That's not what I choose.
"I saw my rooster," said Jamie, stubbornly.
"Your rooster?" said Miss Lee, amused.
"Michelangelo was our rooster," said Jamie. "He was a great guy, Michelangelo. He became real famous in our village, you know."
"Your village?" said Miss Lee, as if the very notion of a village was the funniest thing she had ever heard of in her life.
"Yes," said Jamie, a little angry now, though the effects of the smoke were making it impossible to be really angry. "He became real famous. There was this raccoon, you see. Raccoons - you know what a raccoon is?"
"Like a cat and a squirrel," said Miss Lee.
"Sort of," said Jamie, even though, to tell the truth, he was not entirely convinced that she had any clear image of what a raccoon really was. "Anyway, they can get really mean. They'll fight cats, you know. Raccoons, I mean. And dogs. They can kill dogs, sometimes."
"Sometimes," murmered Miss Lee, her smile soothing its way into his shoulder blades, unknotting the muscle there.
"And this raccoon," continued Jamie, persisting with his story even though he was getting the impression that Miss Lee did not really want to hear it, "this raccoon - "
"They don't have raccoons in Greece," said Miss Lee.
"We had all kinds of things," said Jamie. "The community, I mean. Some had been liberated, some escaped. We had raccoons, wallabies, electric eels, all kinds of things."
"I think you are a fabulist," said Miss Lee.
"You think I'm fabulous?" said Jamie.
"Go on with your story," said Miss Lee. "Please."
"Well," said Jamie, "the raccoon - I remember it as a raccoon - it got into the hen house. And there was this fight. Next morning, Michelangelo was dead. He died fighting the raccoon. But - guess what?"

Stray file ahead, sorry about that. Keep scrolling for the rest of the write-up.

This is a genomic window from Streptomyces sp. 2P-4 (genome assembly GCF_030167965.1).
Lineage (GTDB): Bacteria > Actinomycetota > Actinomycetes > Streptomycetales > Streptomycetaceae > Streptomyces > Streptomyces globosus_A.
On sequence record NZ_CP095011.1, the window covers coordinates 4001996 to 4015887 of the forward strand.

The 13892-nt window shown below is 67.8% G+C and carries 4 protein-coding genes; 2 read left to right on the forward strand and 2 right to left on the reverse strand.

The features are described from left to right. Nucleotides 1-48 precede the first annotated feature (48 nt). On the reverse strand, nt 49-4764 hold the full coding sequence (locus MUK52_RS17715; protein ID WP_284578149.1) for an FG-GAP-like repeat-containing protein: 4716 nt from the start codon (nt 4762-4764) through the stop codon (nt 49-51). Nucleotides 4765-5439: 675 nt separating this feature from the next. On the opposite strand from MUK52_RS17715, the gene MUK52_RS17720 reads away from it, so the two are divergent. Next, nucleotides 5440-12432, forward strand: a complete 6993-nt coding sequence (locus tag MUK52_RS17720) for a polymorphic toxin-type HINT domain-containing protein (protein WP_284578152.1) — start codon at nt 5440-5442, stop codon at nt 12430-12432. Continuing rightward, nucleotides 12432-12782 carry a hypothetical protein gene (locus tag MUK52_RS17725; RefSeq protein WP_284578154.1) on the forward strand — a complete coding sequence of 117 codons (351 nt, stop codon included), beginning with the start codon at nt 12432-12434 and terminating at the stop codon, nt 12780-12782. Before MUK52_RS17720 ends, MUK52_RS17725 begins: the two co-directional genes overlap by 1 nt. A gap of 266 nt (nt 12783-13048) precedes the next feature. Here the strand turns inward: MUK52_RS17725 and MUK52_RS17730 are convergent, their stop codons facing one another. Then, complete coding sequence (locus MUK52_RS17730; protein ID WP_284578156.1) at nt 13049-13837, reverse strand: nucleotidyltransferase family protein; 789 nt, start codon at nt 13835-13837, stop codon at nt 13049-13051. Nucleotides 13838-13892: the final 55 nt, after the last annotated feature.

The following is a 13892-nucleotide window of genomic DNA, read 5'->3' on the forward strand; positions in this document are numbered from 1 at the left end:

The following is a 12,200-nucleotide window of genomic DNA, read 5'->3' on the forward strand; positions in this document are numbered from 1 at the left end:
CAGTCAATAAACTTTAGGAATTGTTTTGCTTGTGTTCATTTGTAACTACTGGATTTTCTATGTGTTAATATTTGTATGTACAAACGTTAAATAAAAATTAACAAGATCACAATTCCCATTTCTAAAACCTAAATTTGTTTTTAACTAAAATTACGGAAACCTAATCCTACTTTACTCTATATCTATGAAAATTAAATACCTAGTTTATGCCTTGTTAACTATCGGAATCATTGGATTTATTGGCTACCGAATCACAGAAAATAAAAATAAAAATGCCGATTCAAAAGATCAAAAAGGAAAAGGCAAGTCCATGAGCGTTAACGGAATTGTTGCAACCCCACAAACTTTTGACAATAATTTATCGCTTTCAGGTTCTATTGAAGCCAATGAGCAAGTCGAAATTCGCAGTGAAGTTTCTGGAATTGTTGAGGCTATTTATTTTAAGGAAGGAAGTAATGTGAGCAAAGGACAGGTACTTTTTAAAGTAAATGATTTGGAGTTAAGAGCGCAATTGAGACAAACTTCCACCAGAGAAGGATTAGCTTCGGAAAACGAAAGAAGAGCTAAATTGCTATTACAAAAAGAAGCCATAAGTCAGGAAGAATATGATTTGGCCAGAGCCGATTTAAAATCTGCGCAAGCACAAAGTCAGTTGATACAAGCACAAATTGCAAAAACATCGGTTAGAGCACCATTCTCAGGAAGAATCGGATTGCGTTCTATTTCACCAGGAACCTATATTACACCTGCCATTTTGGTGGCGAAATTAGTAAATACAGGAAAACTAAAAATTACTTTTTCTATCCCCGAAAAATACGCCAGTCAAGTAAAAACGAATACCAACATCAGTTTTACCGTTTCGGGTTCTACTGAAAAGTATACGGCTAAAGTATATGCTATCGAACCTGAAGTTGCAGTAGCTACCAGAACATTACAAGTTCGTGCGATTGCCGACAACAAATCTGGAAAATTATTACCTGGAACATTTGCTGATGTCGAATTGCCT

"The penguins are still swimming," said Miss Lee, obscurely. "Did you have penguins in Greece?"
"Penguins, yeah," said Jamie.
A bell rang, somewhere. Very clear. Zen clarity. The penguins are swimming. There was a world of revelation in the phrase. But Jamie still fought stubbornly to find his footing. And won. Centered himself in Michelangelo.
"Next morning," said Jamie, "we found the raccoon, dead, twenty feet from the hen house. Michelangelo fought him to the death, you see?"
He felt it very important to explain that last bit. Otherwise Miss Lee might not get the point of the story.
"You are like Igor," said Miss Lee, caressing his neck.
"Igor?" said Jamie.
"He was an expert on Iberian choreography and tantric practices," said Miss Lee. "But his dream was a dacha. Mushrooms and potatoes. Breaking the ice in the winter. Mosquitoes in the summer heat."
She was shorthanding something, and there was a gentle, amused scorn in her hinting conversation. Jamie could not place the key word, "dacha", but did not like to say so. Maybe it was a Taiwanese word for something obscurely obscene.
"Let us talk about Wittgenstein," said Miss Lee, changing the subject.
"Who?" said Jamie, the syllable blurred by the smoke, by the subversions of the music.
"He was a German," said Miss Lee. "He was a machine gunner in one of your wars."
"Not my wars," protested Jamie. "I'm an internationalist, us internationalists don't have wars."
"Don't disown your own culture," said Miss Lee firmly. "No, don't get up. Lie there, just as you are, and let me instruct you."
So she talked, and a lot of what she said made no sense at all, though Jamie did understand that Wittgenstein was important, the barrel of his machinegun hot, smoking.
"But what has this got to do with me?" said Jamie.
"What has India got to do with you?" said Miss Lee. "It's you who has to take the first step. Otherwise there's no way that we're going to be able to do this."
"Hush," said Miss Lee. "Hush, and listen."
She was rubbing his back with the oils. Was massaging his spine. Was smoke. Is smoke. Was a strength which exceeded that of her female generation, exceeded that of the merely human. Was strength. Is strength. Is talking to him through the smoke.